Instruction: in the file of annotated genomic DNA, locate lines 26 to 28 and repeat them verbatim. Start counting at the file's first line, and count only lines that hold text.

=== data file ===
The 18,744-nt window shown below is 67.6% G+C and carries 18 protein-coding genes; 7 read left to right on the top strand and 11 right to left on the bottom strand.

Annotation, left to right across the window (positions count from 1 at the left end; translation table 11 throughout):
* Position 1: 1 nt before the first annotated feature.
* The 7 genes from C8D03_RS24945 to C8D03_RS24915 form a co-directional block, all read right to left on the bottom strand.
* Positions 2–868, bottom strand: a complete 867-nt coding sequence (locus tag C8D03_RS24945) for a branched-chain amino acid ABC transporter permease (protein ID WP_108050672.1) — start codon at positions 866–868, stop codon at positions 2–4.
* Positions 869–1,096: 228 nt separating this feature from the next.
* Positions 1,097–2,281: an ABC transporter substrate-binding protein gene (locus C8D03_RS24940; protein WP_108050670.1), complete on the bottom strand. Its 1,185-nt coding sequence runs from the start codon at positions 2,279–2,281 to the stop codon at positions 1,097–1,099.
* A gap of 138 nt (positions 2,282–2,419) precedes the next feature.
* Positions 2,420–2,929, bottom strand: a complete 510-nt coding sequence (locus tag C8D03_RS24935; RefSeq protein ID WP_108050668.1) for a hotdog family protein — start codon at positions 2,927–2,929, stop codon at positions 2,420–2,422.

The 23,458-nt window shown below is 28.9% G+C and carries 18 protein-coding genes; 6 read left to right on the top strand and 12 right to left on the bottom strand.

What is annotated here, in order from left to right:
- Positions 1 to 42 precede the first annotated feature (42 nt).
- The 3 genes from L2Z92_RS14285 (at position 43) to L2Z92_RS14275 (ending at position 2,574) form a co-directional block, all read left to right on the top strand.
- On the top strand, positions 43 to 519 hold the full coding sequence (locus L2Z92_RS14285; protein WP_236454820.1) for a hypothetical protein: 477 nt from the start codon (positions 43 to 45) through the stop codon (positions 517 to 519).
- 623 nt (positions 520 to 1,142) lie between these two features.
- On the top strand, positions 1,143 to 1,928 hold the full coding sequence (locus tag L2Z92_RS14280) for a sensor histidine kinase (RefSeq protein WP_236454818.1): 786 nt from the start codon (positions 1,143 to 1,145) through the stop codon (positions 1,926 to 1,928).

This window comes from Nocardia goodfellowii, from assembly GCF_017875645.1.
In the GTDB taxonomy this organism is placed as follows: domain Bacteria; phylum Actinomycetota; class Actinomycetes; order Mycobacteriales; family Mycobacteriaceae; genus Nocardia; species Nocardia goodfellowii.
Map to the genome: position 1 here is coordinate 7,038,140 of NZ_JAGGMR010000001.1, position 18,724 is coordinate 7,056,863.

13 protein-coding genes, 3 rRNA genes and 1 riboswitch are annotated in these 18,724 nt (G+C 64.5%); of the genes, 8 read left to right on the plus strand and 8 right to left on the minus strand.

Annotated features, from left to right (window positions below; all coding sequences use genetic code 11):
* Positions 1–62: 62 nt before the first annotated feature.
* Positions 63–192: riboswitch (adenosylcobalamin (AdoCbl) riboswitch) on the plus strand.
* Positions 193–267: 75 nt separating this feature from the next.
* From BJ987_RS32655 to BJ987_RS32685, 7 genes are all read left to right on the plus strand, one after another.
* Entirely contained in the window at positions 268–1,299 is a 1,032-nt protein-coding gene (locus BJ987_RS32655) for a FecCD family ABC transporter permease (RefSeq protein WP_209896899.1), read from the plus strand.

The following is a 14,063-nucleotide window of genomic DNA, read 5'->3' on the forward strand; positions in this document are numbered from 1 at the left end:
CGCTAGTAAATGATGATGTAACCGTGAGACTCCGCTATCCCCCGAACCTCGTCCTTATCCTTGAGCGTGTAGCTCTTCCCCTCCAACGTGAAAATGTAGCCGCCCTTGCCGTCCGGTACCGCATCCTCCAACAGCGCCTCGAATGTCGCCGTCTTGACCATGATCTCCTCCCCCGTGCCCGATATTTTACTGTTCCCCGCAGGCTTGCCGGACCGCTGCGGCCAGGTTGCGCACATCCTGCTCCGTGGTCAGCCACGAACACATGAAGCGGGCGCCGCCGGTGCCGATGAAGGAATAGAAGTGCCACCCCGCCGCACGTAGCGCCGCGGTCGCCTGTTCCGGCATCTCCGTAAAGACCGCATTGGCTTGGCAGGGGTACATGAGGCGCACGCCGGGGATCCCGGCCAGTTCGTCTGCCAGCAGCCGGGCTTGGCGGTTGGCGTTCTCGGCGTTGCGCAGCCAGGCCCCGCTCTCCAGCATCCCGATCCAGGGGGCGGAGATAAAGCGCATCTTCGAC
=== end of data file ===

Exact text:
* Entirely contained in the window at positions 268–1,299 is a 1,032-nt protein-coding gene (locus BJ987_RS32655) for a FecCD family ABC transporter permease (RefSeq protein WP_209896899.1), read from the plus strand.

The following is a 14,063-nucleotide window of genomic DNA, read 5'->3' on the forward strand; positions in this document are numbered from 1 at the left end:
CGCTAGTAAATGATGATGTAACCGTGAGACTCCGCTATCCCCCGAACCTCGTCCTTATCCTTGAGCGTGTAGCTCTTCCCCTCCAACGTGAAAATGTAGCCGCCCTTGCCGTCCGGTACCGCATCCTCCAACAGCGCCTCGAATGTCGCCGTCTTGACCATGATCTCCTCCCCCGTGCCCGATATTTTACTGTTCCCCGCAGGCTTGCCGGACCGCTGCGGCCAGGTTGCGCACATCCTGCTCCGTGGTCAGCCACGAACACATGAAGCGGGCGCCGCCGGTGCCGATGAAGGAATAGAAGTGCCACCCCGCCGCACGTAGCGCCGCGGTCGCCTGTTCCGGCATCTCCGTAAAGACCGCATTGGCTTGGCAGGGGTACATGAGGCGCACGCCGGGGATCCCGGCCAGTTCGTCTGCCAGCAGCCGGGCTTGGCGGTTGGCGTTCTCGGCGTTGCGCAGCCAGGCCCCGCTCTCCAGCATCCCGATCCAGGGGGCGGAGATAAAGCGCATCTTCGAC